Just about everything you need to work through if you're considering applying for an overseas post. This is not just about the dream, but also what can go wrong and how to avoid pitfalls. It should enable someone to decide whether the overseas life is for them. The second part of the book contains a description of the first two years of my overseas experience in the Philippines and Malaysia. It has to be an essential for anyone thinking about or currently teaching overseas. Written by a teacher and educational consultant with 18 years experience overseas in Europe, Africa and across Asia, there's not much that isn't covered. This book could save you heartache and money.
Researchers in developing countries often find that the particular country in which they work presents a range of unforeseen challenges. Indeed, their ability to carry out effective scholarship is often highly dependent on these factors. The great differences between working in countries as varied as India, China, Bolivia and Kenya can often come as a shock to the system. An ability to negotiate a bewildering array of cultural and logistical obstacles is therefore essential.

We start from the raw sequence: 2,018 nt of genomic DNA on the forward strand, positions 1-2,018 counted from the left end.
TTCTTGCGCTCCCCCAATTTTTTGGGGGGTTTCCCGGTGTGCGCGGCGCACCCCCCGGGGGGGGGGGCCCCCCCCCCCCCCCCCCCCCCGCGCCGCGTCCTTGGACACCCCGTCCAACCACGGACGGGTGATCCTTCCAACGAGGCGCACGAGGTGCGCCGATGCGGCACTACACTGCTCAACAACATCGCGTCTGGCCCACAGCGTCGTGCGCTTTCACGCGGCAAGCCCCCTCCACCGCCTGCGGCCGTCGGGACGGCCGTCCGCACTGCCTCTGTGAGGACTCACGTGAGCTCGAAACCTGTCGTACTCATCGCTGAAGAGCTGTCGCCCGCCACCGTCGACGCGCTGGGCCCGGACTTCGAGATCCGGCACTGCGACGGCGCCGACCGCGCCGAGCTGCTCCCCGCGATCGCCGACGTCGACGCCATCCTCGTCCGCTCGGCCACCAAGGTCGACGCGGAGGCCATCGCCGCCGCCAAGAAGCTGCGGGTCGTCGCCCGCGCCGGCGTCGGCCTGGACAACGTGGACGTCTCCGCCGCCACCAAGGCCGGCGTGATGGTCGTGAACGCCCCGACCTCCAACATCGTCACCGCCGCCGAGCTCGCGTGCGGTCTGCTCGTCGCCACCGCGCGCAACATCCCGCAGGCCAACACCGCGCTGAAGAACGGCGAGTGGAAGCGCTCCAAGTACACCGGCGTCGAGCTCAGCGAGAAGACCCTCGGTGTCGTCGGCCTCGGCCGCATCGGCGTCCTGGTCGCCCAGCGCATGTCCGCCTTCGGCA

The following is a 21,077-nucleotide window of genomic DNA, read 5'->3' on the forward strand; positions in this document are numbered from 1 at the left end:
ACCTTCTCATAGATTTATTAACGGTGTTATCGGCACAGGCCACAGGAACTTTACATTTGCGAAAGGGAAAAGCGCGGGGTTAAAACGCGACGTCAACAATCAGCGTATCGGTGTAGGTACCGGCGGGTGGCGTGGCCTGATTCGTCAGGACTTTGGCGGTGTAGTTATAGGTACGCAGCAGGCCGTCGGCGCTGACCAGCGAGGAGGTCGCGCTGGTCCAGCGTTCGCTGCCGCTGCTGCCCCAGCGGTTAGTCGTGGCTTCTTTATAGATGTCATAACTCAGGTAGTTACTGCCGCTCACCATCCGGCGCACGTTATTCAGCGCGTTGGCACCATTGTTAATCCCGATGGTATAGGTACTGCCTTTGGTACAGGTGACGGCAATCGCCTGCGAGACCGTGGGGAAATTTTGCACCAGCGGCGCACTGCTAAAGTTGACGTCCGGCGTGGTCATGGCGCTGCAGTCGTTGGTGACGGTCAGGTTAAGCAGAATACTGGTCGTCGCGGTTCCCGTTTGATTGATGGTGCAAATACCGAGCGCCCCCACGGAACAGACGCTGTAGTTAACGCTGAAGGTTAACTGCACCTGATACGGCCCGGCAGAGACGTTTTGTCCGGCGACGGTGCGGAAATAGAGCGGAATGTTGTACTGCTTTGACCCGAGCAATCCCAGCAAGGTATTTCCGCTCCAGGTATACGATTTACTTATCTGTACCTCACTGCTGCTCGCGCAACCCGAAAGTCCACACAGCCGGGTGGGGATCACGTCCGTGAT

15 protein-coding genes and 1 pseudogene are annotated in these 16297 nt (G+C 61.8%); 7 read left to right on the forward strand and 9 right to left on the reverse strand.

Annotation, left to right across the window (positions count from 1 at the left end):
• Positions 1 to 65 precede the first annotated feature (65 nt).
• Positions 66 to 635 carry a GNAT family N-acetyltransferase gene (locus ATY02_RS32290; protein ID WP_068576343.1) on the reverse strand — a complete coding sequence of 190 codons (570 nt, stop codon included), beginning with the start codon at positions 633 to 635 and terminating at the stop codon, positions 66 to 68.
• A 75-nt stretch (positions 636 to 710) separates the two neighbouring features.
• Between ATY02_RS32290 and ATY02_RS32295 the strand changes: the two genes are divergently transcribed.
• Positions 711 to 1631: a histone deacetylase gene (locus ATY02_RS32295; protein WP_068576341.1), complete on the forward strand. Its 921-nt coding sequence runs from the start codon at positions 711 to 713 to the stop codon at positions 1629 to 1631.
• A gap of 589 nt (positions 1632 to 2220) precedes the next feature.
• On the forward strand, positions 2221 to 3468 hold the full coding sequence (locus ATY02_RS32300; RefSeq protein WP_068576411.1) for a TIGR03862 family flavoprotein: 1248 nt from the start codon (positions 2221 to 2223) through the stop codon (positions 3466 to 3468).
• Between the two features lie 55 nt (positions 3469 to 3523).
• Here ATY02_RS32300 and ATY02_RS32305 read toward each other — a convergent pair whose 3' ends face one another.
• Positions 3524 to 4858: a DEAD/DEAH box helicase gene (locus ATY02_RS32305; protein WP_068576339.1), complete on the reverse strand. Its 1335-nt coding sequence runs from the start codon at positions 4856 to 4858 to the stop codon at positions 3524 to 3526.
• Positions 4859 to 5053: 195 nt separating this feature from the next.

Overseas Research: A Practical Guide distils essential lessons learned by scores of students and scholars who have collected data and done fieldwork abroad. The authors fill the reader in on the many crucial pieces of advice: how to prepare for the field, how and where to find funding for onea (TM)s fieldwork, issues of personal safety and security, and myriad logistical and relational issues that often define onea (TM)s research experience abroad. As Barrett and Cason suggest, "Fieldwork is a sequence of decisions, some about the conduct of research, some about the conduct of life." The book focuses new field researchersa (TM) attention on that productive intersection, and includes many real-life accounts from experienced professionals whose own work abroad can inform those facing the field for the first time.